Turkish security forces detained 94 Syrian refugees who were trying to cross illegally into Europe from Turkey’s western province of Izmir.
Upon receiving a tip, the police officers intercepted the refugees, including children, as they were waiting in four different vehicles.
Police officers also found several life jackets and life buoys, along with hand pumps for a boat during their search of the vehicles.
Over the incident, 6 people who were accused of organizing the plan were detained, while two of them were reported to be arrested later.
Moreover, Turkish gendarmerie forces caught 534 people of varied nationalities, aiming to cross into Greece and Europe from western Turkish province of Canakkale.
Turkey is a transit point for refugees aiming to reach European countries from Syria, because of its location bridging the Middle East and Europe.
Syrian refugees escaping violence, fled their country in large numbers following the escalation of the Syrian civil war.
One of their most preferred destinations was neighbouring Turkey, which hosts over 2 million Syrian refugees, more than any other country, according to United Nations registration records.
Meanwhile, The European Union on Thursday offered Turkey almost €3 billion in aid, easier travel visas along with “re-energised” talks over joining the EU, in return, the EU asks for Turkey's help to stop the flow of refugees. Additionally, EU and Turkey have also agreed on stricter measures regarding border control to slow the influx of refugees.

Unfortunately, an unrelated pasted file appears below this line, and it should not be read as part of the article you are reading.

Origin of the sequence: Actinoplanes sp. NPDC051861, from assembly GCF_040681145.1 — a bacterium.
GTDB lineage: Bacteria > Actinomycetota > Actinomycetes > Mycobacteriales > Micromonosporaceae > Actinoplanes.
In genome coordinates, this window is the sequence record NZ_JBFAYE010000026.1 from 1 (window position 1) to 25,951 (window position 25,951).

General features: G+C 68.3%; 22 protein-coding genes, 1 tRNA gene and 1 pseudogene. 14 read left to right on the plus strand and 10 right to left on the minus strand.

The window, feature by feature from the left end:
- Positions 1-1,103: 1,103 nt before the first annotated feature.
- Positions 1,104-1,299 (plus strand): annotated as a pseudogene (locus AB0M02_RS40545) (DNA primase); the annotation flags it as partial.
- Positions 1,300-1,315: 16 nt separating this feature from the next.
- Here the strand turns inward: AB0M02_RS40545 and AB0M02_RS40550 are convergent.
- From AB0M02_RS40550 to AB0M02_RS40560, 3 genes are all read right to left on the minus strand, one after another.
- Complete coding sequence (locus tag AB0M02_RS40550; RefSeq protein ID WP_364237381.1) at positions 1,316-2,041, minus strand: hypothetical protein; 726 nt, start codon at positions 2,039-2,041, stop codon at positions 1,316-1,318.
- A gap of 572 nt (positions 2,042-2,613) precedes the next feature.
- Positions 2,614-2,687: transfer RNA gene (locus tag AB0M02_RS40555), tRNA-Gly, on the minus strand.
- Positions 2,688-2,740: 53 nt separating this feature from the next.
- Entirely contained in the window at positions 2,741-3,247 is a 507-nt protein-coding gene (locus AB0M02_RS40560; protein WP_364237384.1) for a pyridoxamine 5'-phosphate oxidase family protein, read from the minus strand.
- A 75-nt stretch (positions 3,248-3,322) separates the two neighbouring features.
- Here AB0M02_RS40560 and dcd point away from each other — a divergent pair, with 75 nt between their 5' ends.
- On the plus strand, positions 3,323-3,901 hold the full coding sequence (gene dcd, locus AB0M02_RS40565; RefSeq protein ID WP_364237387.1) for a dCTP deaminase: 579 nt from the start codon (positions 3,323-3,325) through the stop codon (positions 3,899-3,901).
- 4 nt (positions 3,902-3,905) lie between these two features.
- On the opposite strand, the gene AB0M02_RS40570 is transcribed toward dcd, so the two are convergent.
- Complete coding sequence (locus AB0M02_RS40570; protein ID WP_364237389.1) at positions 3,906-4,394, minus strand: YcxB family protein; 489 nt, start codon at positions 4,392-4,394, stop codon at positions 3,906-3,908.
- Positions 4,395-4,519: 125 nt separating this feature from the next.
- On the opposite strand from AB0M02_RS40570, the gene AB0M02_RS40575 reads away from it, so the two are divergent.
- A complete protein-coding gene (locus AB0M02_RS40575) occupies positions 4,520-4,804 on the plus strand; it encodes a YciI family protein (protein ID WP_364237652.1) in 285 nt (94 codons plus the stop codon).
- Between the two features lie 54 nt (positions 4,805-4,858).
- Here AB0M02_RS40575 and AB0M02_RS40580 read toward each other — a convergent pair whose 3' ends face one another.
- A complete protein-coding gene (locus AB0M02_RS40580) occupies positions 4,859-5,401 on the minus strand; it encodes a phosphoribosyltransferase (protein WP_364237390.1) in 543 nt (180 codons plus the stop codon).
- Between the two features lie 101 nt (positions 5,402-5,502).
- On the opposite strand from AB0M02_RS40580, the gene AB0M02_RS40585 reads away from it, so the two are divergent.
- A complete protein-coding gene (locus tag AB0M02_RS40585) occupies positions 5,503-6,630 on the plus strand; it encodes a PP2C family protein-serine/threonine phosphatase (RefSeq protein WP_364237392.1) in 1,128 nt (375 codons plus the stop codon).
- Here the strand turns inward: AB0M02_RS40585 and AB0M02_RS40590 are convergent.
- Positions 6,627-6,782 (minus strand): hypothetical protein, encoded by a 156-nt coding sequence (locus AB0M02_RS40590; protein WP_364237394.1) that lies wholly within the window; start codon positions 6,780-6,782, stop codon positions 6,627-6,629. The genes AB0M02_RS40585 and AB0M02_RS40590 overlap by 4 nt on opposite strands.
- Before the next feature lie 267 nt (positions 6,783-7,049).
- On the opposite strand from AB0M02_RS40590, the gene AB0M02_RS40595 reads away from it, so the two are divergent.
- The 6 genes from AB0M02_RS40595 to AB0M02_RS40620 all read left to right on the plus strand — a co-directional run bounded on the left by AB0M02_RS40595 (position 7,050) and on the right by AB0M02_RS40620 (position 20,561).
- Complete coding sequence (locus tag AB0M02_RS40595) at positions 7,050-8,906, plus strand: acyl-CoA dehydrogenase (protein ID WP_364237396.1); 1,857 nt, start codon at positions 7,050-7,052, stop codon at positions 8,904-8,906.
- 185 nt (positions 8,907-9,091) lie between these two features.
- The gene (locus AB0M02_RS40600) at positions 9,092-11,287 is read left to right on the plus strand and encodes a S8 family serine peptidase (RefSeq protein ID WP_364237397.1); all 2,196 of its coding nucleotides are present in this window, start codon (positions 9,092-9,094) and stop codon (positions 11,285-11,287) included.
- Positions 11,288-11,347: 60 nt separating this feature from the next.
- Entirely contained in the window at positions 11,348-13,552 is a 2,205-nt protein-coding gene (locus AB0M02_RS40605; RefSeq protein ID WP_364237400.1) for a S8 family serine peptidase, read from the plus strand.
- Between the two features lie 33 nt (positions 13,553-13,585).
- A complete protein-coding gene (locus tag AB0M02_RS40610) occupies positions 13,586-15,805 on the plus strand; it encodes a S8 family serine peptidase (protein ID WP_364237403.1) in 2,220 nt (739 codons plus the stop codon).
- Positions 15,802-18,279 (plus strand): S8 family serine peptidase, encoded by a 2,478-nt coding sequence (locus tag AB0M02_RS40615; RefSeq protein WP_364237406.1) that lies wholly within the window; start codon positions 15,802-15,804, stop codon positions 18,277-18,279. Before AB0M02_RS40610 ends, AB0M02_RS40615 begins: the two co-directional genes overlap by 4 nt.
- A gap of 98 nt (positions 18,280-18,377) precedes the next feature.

In response to that, Turkish President Tayyip Erdogan said in a conference on Friday that the European Union (EU), has been late in recognising Turkey’s significant role in slowing the refugee flow from Syria to Europe.
Accordingly, Turkish Foreign Minister, Feridun Sinirlioglu said on Friday that ‘’the action plan’’ agreed with the EU late on Thursday is "not final" and merely a draft on which they are working on.
He added that "There is a financial package proposed by the EU and we told them it is unacceptable because Turkey needed at least 3 billion euros ($3.4 bn) in the first year of the agreement.’’